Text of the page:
Birds: Ostrich, Kori Bustard, Von Der Decken’s Hornbill, White-bellied Go-away Bird, Vitelline Masked Weaver, Spotted Thickknee, Rosy-patched Bushshrike, Eastern Chanting Goshawk, Tawny Eagle, Bateleur Eagle, Marico Sunbird, Red-fronted Warbler, Rufous Chatterer, Arnaud’s Barbet


Reptiles and Amphibians: Garmani Toad,Bubbling Kassina, Cryptotsis Sandfrog, Picturatus Dwarf Gecko, Brooks Gecko, Variable Skink, Red-headed Agama, Elementaita Agama, Long-tailed Lizard, Side-striped Chameleon.






The team carries 1 heavy rifle on the trip and they use .458 caliber.


You will walk with a guide, tracker and follow the camel handler leading the riding camels.  He is essentially an extra pair of eyes and a great spotter.


Kenya is extremely tight with guns and so the team is not allowed any more on a trip. On the sidelines, they have their security going around and they use AK 47's - government issue.


The team takes safety very seriously and errs on the side of caution rather than being cowboy-ish and getting in too close to wildlife.  They have only ever had to fire 3 shots in total between all guides in the last 15 years.  All warnings only. 








Are camels bad natured and do they spit?

Camels like most animals are good-natured, if they are not mistreated. Your camels are treated very well and for that reason they do not have a bad attitude towards people or work. The camels are cuddly. Camels do not spit, but will only regurgitate their cud when they are stressed. This happens rarely with your camels, typically only when they are getting medication or when a young one is in training. Camels are very sociable animals and like being around people. After being near your camels for a few days most people become quite attached, or at least pleasantly surprised by them.


Do we have to carry our own water and snacks for the walk each day?

No, the riding camels will carry water, juice, snacks and these are easily accessible and we stop often to keep hydrated. You can also put your daypack / camera on the camels when you have had enough of carrying them.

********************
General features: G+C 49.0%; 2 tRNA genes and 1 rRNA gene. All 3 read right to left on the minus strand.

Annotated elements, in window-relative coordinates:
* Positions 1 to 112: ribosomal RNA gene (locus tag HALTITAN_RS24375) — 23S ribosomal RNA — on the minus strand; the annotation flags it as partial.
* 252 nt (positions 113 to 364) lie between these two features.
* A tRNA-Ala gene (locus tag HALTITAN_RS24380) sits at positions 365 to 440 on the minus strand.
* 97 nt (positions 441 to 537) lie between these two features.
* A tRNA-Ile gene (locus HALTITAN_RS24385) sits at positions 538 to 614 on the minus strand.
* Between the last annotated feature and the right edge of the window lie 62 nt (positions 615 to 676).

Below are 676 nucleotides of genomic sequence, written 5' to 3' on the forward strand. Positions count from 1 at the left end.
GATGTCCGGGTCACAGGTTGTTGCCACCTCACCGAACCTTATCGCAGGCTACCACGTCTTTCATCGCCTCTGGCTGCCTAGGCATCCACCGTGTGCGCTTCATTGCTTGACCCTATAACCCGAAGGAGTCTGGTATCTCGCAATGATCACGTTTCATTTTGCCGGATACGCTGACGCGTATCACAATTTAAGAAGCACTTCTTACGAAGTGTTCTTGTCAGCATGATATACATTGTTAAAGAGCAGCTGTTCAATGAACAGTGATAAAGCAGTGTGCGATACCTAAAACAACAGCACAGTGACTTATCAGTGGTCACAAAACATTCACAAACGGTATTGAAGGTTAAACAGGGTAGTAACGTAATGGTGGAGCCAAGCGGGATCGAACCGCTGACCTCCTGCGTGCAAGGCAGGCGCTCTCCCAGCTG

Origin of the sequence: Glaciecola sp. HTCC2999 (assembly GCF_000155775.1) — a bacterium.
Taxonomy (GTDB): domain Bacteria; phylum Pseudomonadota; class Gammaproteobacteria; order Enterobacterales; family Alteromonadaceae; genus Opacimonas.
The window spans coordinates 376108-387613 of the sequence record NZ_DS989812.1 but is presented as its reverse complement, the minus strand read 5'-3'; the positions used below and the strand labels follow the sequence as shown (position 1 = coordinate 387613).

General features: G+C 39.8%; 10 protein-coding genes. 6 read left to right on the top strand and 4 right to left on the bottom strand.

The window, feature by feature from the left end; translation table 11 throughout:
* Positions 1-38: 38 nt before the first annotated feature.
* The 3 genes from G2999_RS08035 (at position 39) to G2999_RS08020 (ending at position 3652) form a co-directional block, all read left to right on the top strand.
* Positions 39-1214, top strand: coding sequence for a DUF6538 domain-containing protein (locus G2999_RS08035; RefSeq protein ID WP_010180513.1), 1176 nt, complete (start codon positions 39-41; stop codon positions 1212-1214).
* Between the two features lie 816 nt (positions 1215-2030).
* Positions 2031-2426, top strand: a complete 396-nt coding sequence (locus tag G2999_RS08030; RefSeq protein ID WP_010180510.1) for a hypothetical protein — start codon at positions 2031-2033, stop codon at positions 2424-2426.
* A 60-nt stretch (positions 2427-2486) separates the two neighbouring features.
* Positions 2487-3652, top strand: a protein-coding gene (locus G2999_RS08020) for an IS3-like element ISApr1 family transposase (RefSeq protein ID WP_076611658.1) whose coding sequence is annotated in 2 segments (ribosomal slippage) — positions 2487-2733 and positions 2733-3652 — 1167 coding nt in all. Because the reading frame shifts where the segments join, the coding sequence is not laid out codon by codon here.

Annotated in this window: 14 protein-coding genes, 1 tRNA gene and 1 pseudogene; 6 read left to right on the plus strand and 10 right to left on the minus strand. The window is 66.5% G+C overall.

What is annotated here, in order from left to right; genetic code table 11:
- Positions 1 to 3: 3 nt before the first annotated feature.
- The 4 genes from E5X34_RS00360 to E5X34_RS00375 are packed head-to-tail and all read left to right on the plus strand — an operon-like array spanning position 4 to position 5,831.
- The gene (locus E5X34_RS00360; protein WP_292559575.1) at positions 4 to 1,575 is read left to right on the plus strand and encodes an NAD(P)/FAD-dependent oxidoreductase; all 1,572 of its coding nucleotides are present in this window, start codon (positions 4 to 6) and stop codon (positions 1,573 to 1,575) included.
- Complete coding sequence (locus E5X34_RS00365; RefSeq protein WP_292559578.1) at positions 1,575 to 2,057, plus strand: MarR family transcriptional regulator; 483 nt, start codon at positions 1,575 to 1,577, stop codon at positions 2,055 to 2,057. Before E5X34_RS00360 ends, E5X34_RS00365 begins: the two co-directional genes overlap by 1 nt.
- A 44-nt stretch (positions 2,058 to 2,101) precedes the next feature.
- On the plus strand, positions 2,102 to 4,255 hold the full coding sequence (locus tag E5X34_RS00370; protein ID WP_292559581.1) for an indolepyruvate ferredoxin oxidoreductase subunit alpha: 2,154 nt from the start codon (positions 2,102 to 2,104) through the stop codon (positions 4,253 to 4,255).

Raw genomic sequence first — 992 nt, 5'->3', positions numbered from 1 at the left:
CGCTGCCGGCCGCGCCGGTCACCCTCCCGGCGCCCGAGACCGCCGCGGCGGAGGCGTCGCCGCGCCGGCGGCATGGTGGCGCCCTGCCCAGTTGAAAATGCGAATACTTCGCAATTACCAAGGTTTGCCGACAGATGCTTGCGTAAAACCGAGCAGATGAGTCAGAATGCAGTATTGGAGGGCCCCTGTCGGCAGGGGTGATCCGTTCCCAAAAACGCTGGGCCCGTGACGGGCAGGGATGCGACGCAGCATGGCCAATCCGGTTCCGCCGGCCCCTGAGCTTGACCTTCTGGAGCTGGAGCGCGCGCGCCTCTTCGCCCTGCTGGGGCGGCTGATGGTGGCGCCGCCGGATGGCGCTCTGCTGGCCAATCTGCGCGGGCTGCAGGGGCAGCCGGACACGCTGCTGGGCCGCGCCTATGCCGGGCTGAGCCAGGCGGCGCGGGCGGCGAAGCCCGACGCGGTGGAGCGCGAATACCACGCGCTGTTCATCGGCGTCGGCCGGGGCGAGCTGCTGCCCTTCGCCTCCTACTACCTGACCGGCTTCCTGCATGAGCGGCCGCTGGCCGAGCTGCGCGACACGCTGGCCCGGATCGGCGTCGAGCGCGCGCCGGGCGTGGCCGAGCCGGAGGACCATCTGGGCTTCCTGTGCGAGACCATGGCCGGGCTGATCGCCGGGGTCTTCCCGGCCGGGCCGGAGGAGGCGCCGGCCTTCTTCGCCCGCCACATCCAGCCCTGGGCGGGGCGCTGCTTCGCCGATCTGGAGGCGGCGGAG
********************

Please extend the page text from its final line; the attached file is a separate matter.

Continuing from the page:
If I’m allergic to horses will I also react to camels?

We do not know for sure but we can say that three guests who have been allergic to horses have found no problems around the camels.


What are average temperatures?

It is generally dry and hot in the day with temperatures reaching 80F maximum. Because you are at about 5,000 feet in altitude it is always cool in the shade. At night it can get quite cool, about 50F and we suggest long trousers and a fleece.


Do we have to bring our own towels?

No, they are provided.


What are the toilets like?

The toilets are long drop style with a comfortable wooden seat inside a simple box tent. They are freshly dug every day and outside each toilet is a rinsing basin.


What are the showers like?

The showers like the toilets are simple tents open at the top for a hung bucket shower. The showers are supplied with hot water that is heated over the fire and can be provided as ordered. Please use water responsibly.

Is shampoo provided?

On the walking safaris, only soap is provided.


How do you communicate with the rest of the world?

Cell phones work sometimes. Radios are used to speak to security teams. A satellite phone is on hand for emergencies only.


Can we check our emails on safari?

This is only possible when you pass through areas with network, which is not guaranteed.


What are the insects like?

The dry climate means there are very few insects that are noticeable. There can be ticks in the grass, but these can be easily spotted and controlled by spraying one’s socks, shoes and legs with insect repellant.


What is the food like on safari?

The team can cater to all diets and everything is freshly baked and prepared each day. They serve lots of fresh fruit and vegetables. The food is always tasty and delicious.